There are some nice resorts on the upscale West Coast which offer pools as well as the ocean and tons of activities for children. For example, family-friendly Crystal Cove resort offers family-friendly suites and restaurants, educational kids’ activities, marine programmes and golf lessons, surf excursions and swimming with the turtles.

Kids can have fun with crafts and video games in the Kids Club under the supervision of a trained professional. Here you can also find an Aqua School which provides access to complimentary water sports and activities, as well as seasonal educational marine programmes and the Kids Club where kids and tweens between the ages of three and 12 can do crafts and play video games.

– 3-tiered swimming pool
– 2 floodlit tennis courts
– state-of-the-art fitness centre
– kids’ club (9.00am-9.00pm, 3-11 years)
– Free water sports: kayaking, boogie boarding, sailing, water-skiing, windsurfing and snorkelling
child care centre.

Don’t plan to go for a weekend.

Some resorts have a minimum stay of 5 or 7 nights. This is fairly typical. However the flight is too long for a weekend stay anyway. If this is your first time doing international travel with kids, learn some tips for recognizing and coping with jet lag in children. There is some great info out there from family travel bloggers.

photo credit: mikebaird via photopin cc

Family Travel to the Maldives

The incredibly beautiful Maldives is another one of those destinations that I tend to think of a honeymoon/couples destination, but in reality, in most resorts in the Maldives children are welcomed. Here’s an overview of what’s on offer for families to start your research:

Bandos which provide a crèche and babysitting service, and rooms for whole families. Here there is a large sports centre with tennis, badminton, squash, table tennis, gym and table games, as well as massage, sauna and steam rooms. For the much younger children there is a childcare room with appropriate toys and an outdoor play area. Female staff members are on hand to look after the children and are available for babysitting in the evenings. Children who are neither very young nor old enough for the big games might well find other children around to play with.

One & Only Kanuhura offers babysitting services, and provide a kids’ club and swimming lessons. At One & Only Reethi Rah there are family villas. They have dedicated children’s area and club which provides a separate dining area and activities running clubs for all ages from 2 to 18.

You can get family packages at LUX Maldives. They have separate clubs for teens and younger kids and a bunch of activities that you can do as a family like table tennis, volleyball and regular tennis.

Kuoni’s exclusive Kuramathi Island Resort situated in the North Ari Atoll is another option for families. The kids’ club Bageecha (the Dhivehi word for garden or park) offers various outdoor activities including grilling marshmallows on the beach, guided snorkelling and marine life education activities. Evening pastimes include movie nights, mini discos and night walks. Aqua Sports & Fun offers a range of water sports for teenagers and adults.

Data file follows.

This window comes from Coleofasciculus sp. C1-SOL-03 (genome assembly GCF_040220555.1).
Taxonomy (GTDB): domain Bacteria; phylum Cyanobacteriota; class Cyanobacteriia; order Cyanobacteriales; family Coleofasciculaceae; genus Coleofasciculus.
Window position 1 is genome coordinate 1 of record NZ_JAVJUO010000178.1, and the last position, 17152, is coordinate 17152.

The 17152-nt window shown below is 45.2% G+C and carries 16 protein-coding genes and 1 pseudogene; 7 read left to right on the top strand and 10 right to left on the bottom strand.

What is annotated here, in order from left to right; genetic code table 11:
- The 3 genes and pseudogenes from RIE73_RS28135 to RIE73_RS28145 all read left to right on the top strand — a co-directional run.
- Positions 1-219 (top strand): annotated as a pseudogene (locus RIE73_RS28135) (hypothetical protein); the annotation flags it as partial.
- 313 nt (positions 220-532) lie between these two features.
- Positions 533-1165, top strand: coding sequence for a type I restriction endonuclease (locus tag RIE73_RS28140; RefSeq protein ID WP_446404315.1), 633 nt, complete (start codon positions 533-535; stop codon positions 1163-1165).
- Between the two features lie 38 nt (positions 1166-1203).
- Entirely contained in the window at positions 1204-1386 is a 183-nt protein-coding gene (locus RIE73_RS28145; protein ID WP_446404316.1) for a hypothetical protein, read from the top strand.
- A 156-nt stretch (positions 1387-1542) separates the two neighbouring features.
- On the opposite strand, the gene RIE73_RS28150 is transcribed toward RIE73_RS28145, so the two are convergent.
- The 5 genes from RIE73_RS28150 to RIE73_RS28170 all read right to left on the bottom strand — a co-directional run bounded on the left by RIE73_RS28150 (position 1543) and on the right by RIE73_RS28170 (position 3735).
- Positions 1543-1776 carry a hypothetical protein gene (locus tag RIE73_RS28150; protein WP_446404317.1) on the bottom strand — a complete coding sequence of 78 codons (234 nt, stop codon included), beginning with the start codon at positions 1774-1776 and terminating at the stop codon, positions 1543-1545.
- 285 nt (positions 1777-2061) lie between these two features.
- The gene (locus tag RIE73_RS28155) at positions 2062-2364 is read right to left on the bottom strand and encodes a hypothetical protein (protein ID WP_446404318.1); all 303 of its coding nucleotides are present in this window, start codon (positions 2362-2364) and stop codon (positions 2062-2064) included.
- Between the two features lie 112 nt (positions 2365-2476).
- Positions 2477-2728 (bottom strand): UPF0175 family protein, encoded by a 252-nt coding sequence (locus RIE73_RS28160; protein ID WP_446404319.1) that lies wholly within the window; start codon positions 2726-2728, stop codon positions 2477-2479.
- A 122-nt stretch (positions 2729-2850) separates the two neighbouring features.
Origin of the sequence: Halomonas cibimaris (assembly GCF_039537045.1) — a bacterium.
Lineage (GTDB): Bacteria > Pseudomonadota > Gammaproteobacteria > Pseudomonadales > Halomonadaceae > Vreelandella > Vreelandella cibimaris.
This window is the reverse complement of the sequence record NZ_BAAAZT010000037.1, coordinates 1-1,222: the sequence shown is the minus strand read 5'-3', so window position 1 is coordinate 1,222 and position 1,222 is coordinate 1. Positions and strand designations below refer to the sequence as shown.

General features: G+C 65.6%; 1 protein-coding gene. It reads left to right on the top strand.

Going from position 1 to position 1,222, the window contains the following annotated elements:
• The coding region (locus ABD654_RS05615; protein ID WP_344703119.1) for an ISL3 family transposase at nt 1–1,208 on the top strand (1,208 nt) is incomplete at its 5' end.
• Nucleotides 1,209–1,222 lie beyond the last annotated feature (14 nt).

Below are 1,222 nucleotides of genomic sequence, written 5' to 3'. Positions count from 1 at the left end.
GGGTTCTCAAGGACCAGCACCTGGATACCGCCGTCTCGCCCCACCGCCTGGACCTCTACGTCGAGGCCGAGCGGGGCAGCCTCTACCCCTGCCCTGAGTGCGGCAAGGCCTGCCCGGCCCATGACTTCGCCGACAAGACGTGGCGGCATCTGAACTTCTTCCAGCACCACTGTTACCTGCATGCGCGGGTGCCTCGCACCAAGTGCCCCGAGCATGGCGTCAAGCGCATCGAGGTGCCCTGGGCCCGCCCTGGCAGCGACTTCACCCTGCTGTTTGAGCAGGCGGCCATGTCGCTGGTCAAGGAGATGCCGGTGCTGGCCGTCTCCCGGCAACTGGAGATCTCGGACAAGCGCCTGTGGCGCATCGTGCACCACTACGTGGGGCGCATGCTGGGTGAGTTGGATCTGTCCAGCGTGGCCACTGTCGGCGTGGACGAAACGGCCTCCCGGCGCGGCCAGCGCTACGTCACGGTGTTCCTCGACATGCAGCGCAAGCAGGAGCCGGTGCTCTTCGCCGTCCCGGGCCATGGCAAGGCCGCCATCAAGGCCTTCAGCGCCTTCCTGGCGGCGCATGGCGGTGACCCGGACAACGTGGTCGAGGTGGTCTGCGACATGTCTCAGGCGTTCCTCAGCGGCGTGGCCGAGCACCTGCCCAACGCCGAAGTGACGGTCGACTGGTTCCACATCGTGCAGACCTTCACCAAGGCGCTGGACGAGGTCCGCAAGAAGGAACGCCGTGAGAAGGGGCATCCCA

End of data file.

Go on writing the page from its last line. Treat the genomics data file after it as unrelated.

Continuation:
Kurumba Maldives resort has the Maaja Kids’ Club where children between the ages of 4 and 12 can enjoy beach games, Maldivian craft making and educational activities. With two children’s pools, tennis courts, snorkelling, sea kayaking, sailing and volleyball, table tennis and much more besides there will be plenty to keep everyone occupied between meals – which you can enjoy at any of the resort’s seven restaurants.

Among the activities in which you can get your kids involved there are:

– Splash around. Kids will happily spend all their time swimming and splashing around at your resort’s pool and beach. Be sure to choose a resort that features a kids’ pool.

– Join a cycling tour. This one is more suitable for older kids. Cycling is a great way to take a break from the beach and explore the wildlife surrounding your hotel.

– Play games at The Cool Zone in the Villingili Island. Here between 9 am and 7 pm children can find toys and play games such as:

Young Pirates of Villingili – a game that involves exploring the islands for hidden treasures. Learn the pirate vocabulary, words of fun and adventure.

Jungle Discovery – the opportunity of exploring the different facets of nature and meet meet with the amazing creatures living there, such as the flying fox and geckos.

Young Chefs – learn culinary secrets from the hands of the master. Kids wear their own Chef uniform and learn how to cook tasty, mouth-watering dishes.

Underwater Adventure – learn about the beauty of the sea. Learn funny and amazing information about green turtles, black tip sharks, starfish, dolphin, corals, parrotfish and a whole lot more.
Nature Arts & Crafts – learn how to craft a shell necklace and sand castle frame using real leaves & coconuts.

photo credit: notsogoodphotography cc

7 Ways Being a Freelancer Saves Me Money

1. Travel Midweek.

Some destinations, like Las Vegas or Palm Springs, have MUCH higher rates on the weekends than midweek. Traveling midweek can result in reservations that are only 1/4 of the Friday and Saturday night rates.

Being a freelancer, I’m able to travel midweek.

2. Take advantage of collaborative consumption opportunities.